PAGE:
dwelling, the Dora of the Romans, an ancient royal city of the Canaanites (Josh. 11:1, 2; 12:23). It was the most southern settlement of the Phoenicians on the coast of Syria. The original inhabitants seem never to have been expelled, although they were made tributary by David. It was one of Solomon's commissariat districts (Judg. 1:27; 1 Kings 4:11). It has been identified with Tantura (so named from the supposed resemblance of its tower to a tantur, i.e., "a horn"). This tower fell in 1895, and nothing remains but debris and foundation walls, the remains of an old Crusading fortress. It is about 8 miles north of Caesarea, "a sad and sickly hamlet of wretched huts on a naked sea-beach."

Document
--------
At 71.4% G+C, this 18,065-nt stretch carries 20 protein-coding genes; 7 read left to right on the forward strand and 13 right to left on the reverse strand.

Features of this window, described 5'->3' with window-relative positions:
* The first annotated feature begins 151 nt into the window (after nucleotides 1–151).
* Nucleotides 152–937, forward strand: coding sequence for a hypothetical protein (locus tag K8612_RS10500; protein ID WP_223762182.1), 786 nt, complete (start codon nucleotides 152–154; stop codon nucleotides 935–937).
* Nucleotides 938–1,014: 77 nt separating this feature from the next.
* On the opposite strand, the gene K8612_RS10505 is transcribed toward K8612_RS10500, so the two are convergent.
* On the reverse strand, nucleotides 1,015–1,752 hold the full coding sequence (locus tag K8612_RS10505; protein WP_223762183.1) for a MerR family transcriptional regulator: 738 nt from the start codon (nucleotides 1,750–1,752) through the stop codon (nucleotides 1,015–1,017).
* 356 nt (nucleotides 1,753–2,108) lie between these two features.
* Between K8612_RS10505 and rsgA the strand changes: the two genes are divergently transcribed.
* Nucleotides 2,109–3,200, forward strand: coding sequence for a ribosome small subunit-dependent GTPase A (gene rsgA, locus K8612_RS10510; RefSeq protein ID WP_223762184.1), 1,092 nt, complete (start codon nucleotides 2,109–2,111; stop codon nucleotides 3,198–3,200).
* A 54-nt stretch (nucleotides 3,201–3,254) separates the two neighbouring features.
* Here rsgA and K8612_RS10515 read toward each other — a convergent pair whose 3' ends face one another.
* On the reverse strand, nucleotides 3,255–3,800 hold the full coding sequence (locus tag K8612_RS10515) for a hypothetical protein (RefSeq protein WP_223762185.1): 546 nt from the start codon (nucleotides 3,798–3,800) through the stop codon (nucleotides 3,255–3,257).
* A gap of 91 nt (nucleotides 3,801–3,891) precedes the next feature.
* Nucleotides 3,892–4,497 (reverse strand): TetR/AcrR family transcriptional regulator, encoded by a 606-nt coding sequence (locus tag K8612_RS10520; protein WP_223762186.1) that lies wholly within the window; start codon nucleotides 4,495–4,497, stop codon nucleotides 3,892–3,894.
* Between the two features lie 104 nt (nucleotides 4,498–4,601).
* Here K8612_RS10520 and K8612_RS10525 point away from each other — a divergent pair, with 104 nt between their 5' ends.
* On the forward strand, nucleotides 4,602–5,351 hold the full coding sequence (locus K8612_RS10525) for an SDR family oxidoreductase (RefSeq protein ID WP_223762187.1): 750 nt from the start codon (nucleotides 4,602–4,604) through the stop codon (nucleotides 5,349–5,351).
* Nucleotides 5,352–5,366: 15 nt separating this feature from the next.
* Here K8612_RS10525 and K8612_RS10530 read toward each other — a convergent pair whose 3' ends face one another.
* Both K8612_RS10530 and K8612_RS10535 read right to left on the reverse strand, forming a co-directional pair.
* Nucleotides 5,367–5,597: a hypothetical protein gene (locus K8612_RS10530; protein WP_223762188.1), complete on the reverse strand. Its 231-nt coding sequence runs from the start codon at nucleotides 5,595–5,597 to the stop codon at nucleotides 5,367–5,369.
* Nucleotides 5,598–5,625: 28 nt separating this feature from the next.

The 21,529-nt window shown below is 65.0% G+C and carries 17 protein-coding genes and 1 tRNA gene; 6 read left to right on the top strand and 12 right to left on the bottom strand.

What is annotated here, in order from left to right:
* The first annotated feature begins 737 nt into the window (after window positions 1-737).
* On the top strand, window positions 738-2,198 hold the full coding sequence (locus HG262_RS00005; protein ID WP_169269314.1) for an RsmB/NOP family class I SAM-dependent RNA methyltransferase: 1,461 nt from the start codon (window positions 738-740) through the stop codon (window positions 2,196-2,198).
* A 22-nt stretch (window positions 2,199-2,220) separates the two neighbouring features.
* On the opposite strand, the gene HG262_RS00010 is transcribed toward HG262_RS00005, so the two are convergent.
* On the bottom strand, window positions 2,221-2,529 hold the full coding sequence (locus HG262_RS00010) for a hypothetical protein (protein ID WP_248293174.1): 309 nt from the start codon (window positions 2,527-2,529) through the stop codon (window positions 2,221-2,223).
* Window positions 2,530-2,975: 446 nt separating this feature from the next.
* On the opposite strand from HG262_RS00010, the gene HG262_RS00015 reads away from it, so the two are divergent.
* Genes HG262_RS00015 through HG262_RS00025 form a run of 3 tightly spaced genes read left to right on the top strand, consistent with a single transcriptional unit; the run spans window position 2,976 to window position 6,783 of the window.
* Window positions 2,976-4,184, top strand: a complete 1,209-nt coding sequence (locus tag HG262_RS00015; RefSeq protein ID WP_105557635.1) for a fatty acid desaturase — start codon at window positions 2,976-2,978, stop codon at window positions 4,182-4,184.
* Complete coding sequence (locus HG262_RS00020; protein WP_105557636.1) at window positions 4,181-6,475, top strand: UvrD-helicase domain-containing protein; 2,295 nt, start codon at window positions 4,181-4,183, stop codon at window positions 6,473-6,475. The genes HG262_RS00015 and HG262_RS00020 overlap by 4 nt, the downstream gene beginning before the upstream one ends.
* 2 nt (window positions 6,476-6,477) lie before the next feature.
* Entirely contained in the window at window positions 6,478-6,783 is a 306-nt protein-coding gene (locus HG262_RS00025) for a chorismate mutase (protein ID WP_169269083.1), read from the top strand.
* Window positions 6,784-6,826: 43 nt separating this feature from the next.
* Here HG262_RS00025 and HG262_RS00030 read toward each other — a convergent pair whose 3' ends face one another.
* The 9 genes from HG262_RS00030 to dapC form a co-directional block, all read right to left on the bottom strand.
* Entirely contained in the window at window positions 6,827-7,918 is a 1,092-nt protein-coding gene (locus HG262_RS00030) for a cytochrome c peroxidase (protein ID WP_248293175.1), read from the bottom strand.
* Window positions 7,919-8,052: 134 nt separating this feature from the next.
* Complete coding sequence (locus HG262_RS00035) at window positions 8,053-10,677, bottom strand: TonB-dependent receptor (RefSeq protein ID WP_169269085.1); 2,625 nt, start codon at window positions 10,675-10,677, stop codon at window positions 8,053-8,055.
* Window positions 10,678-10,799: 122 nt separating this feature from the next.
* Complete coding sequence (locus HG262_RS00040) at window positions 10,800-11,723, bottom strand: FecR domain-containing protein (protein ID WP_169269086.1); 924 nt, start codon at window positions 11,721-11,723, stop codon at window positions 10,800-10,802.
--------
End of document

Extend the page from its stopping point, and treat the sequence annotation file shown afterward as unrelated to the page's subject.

modern settlement and ancient port in northwestern Israel, on the Mediterranean coast, south of Haifa. Ancient Dor was a strategic site on the Via Maris, the historic road that ran largely along the Palestine coast. Ruins found at the site date back to the Late Bronze Age (1500-1200 BC), and Dor is mentioned in Egyptian texts of the 11th century. It was an administrative division (Hebrew napha, or nafa) of Solomon's kingdom under the governorship of his son-in-law, Ben-abinadab (1 Kings 4:11). Passing to the northern Kingdom of Israel after Solomon's death, it was taken by the Assyrians (8th century), and later by the Persians; it was a possession of Ashmanezer, king of Sidon, a Persian vassal. During the Hasmonean revolt, the city (the name of which had been Hellenized to Dora) was besieged by the Seleucid king Antiochus VII Sidetes (reigned 139/138-129 BC; 1 Maccabees 15:12-13, 25). Pompey took Dor in 64 BC and gave it civic autonomy. In ancient and classical times, Murex snails were hunted there for making the famous Tyrian purple dye. The port was rebuilt by the crusaders, who called it Chateau de Merle, but it was destroyed in 1291 after the Mamluk conquest from Egypt.
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